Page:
Sunday, November 15, 2015

Sunday word, 15 Nov 15

Our Transformation
Thirty-third Sunday of the Year B (15 Nov 2015)
Homily of Fr. Paul Panaretos, S.J.
With Halloween behind us stores are readying to immerse us in commercial Christmas. Madison Avenue plunges us into Christmas before we have a chance to celebrate Thanksgiving. Enjoyable as it can be believers know and feel Christmas drips with sanctity. The season of Advent soon to come helps us prepare ourselves to live Christmas sanctity. The church makes no abrupt shift to Advent. The liturgies of the last Sundays of the Year ease us into Advent.

These liturgies do not call attention to the season of Advent; yet their scripture readings hum with the same imagery as does Advent when it begins: they absorb us in the end of time and history and the glorious return of our Messiah Jesus. The imagery Jesus used may feel alien: darkened sun; lightless moon; stars…falling from the sky, and the powers in the heavens will be shaken. Jesus echoed prophets long before him. Even non-believers in the God of Abraham nodded agreement. Fixed in the ancient Mediterranean imagination was a fiery end of the world only to be born anew as another best possible one by the divine mind.

World’s end was a time of transformation. Like the prophets before him Jesus was more interested in individuals than a new best possible world: the Son of Man…will send out the angels and gather [his] elect from the four winds, from the end of the earth to the end of the sky. We heard Prophet Daniel describe their transformation: some shall live forever…[shining] brightly like the splendor of the firmament, and those who lead the many to justice shall be like the stars forever.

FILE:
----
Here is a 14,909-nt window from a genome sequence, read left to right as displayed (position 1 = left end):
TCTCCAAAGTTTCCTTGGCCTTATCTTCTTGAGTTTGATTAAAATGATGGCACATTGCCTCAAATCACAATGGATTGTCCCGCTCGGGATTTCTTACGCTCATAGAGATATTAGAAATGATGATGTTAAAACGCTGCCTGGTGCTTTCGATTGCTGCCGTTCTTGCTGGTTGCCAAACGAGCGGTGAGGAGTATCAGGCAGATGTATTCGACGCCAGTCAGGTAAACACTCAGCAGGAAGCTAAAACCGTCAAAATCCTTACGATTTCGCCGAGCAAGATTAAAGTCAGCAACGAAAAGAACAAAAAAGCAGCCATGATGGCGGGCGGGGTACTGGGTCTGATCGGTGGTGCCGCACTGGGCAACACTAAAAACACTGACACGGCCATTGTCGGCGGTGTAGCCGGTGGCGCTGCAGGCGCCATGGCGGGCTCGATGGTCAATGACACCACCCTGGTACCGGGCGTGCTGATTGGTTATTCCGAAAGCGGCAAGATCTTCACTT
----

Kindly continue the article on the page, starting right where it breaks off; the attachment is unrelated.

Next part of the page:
Christian transformation is already. It is already because the Son of God has already come into our world as human like us. We praise Jesus for joining our humanity. We thank him for beginning our transformation to our true selves in baptism and nourishing them by the other sacraments.

We also expect Jesus to return with great power and glory as the Son of Man. We know not when he will return. When he does he will complete our transformation: from the earth he will raise up in the flesh those who have died, and transform our lowly body after the pattern of his own glorious body.1

Our vocation is to live as transformed by Jesus’ Spirit. Part of our transformation lets us see Jesus already in others, especially the vulnerable among us. Seeing him in others deepens our desire to greet Jesus at his glorious return.

Each day is an opportunity for our transformation in Jesus to unfold. To live as his disciples means to live rooted in Jesus, our Source of transforming life. To see others as transformed and to join the church’s mission to help others be transformed are sources of hope and of growing relationship with Jesus.

In your daily 15 minutes with Jesus this week
  • Pause in presence of our triune God.
  • Ask the disciples to present you to Jesus.
  • Chat with him: praise Jesus for dying and rising for you; thank him for transforming you in baptism and by his other sacraments.
  • Ask Jesus for grace to surrender more to him and to his Spirit’s promptings.
  • Close saying slowly the prayer Jesus taught us. It was Jesus’ daily prayer of surrender to the vision of his Father and ours—a vision of our true selves created in the divine image.

Link to this homily’s Spiritual Exercise


  1. Eucharistic Prayer III in Masses for the Dead, Roman Missal.
Wiki-images: Admiring the buildings of the Temple PD-US Milky Way by Rodolfo X. O. Ferreira CC BY-SA 3.0

1 comment:

Victor S E Moubarak said...


God bless.